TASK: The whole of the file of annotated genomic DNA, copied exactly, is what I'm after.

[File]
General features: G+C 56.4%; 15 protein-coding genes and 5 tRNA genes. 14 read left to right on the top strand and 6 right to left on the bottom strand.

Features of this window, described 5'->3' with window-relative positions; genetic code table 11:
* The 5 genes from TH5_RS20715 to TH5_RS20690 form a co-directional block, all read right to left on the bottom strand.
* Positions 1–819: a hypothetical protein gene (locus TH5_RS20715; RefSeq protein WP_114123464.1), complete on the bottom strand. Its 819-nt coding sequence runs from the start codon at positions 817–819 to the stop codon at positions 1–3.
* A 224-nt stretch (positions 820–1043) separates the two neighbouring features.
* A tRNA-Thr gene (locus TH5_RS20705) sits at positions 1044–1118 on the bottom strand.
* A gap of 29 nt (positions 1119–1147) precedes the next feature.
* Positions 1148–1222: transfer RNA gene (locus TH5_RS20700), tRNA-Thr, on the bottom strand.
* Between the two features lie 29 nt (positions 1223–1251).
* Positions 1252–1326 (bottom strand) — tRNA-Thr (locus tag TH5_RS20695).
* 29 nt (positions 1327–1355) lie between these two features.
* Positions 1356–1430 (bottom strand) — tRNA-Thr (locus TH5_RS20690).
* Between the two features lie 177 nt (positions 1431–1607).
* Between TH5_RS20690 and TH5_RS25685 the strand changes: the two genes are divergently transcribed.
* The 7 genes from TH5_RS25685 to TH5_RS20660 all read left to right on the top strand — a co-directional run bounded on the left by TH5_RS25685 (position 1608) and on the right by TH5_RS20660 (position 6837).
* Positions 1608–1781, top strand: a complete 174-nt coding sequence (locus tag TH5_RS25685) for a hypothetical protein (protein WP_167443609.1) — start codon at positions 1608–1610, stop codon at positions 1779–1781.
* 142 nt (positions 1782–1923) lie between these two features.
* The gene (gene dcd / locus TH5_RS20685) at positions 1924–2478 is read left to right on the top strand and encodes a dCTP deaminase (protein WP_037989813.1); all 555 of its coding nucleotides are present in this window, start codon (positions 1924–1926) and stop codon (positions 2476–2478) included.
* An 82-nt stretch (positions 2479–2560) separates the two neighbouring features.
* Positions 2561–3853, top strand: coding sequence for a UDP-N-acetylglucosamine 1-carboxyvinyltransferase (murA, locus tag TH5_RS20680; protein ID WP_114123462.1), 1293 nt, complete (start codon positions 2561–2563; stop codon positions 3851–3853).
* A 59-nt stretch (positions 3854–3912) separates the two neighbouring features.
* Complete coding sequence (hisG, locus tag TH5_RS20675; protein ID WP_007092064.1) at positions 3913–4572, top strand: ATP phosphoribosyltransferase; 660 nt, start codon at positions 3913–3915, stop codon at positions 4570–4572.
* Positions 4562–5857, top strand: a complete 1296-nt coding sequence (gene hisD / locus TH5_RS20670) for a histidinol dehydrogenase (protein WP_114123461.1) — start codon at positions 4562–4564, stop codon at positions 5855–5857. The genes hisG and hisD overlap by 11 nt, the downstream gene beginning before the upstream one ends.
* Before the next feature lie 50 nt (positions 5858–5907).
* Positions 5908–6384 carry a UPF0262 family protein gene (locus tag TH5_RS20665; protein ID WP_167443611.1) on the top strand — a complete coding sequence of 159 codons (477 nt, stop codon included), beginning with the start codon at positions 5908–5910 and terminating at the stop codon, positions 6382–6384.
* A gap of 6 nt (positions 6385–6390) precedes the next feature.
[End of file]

General features: G+C 56.4%; 15 protein-coding genes and 5 tRNA genes. 14 read left to right on the top strand and 6 right to left on the bottom strand.

Features of this window, described 5'->3' with window-relative positions; genetic code table 11:
* The 5 genes from TH5_RS20715 to TH5_RS20690 form a co-directional block, all read right to left on the bottom strand.
* Positions 1–819: a hypothetical protein gene (locus TH5_RS20715; RefSeq protein WP_114123464.1), complete on the bottom strand. Its 819-nt coding sequence runs from the start codon at positions 817–819 to the stop codon at positions 1–3.
* A 224-nt stretch (positions 820–1043) separates the two neighbouring features.
* A tRNA-Thr gene (locus TH5_RS20705) sits at positions 1044–1118 on the bottom strand.
* A gap of 29 nt (positions 1119–1147) precedes the next feature.
* Positions 1148–1222: transfer RNA gene (locus TH5_RS20700), tRNA-Thr, on the bottom strand.
* Between the two features lie 29 nt (positions 1223–1251).
* Positions 1252–1326 (bottom strand) — tRNA-Thr (locus tag TH5_RS20695).
* 29 nt (positions 1327–1355) lie between these two features.
* Positions 1356–1430 (bottom strand) — tRNA-Thr (locus TH5_RS20690).
* Between the two features lie 177 nt (positions 1431–1607).
* Between TH5_RS20690 and TH5_RS25685 the strand changes: the two genes are divergently transcribed.
* The 7 genes from TH5_RS25685 to TH5_RS20660 all read left to right on the top strand — a co-directional run bounded on the left by TH5_RS25685 (position 1608) and on the right by TH5_RS20660 (position 6837).
* Positions 1608–1781, top strand: a complete 174-nt coding sequence (locus tag TH5_RS25685) for a hypothetical protein (protein WP_167443609.1) — start codon at positions 1608–1610, stop codon at positions 1779–1781.
* 142 nt (positions 1782–1923) lie between these two features.
* The gene (gene dcd / locus TH5_RS20685) at positions 1924–2478 is read left to right on the top strand and encodes a dCTP deaminase (protein WP_037989813.1); all 555 of its coding nucleotides are present in this window, start codon (positions 1924–1926) and stop codon (positions 2476–2478) included.
* An 82-nt stretch (positions 2479–2560) separates the two neighbouring features.
* Positions 2561–3853, top strand: coding sequence for a UDP-N-acetylglucosamine 1-carboxyvinyltransferase (murA, locus tag TH5_RS20680; protein ID WP_114123462.1), 1293 nt, complete (start codon positions 2561–2563; stop codon positions 3851–3853).
* A 59-nt stretch (positions 3854–3912) separates the two neighbouring features.
* Complete coding sequence (hisG, locus tag TH5_RS20675; protein ID WP_007092064.1) at positions 3913–4572, top strand: ATP phosphoribosyltransferase; 660 nt, start codon at positions 3913–3915, stop codon at positions 4570–4572.
* Positions 4562–5857, top strand: a complete 1296-nt coding sequence (gene hisD / locus TH5_RS20670) for a histidinol dehydrogenase (protein WP_114123461.1) — start codon at positions 4562–4564, stop codon at positions 5855–5857. The genes hisG and hisD overlap by 11 nt, the downstream gene beginning before the upstream one ends.
* Before the next feature lie 50 nt (positions 5858–5907).
* Positions 5908–6384 carry a UPF0262 family protein gene (locus tag TH5_RS20665; protein ID WP_167443611.1) on the top strand — a complete coding sequence of 159 codons (477 nt, stop codon included), beginning with the start codon at positions 5908–5910 and terminating at the stop codon, positions 6382–6384.
* A gap of 6 nt (positions 6385–6390) precedes the next feature.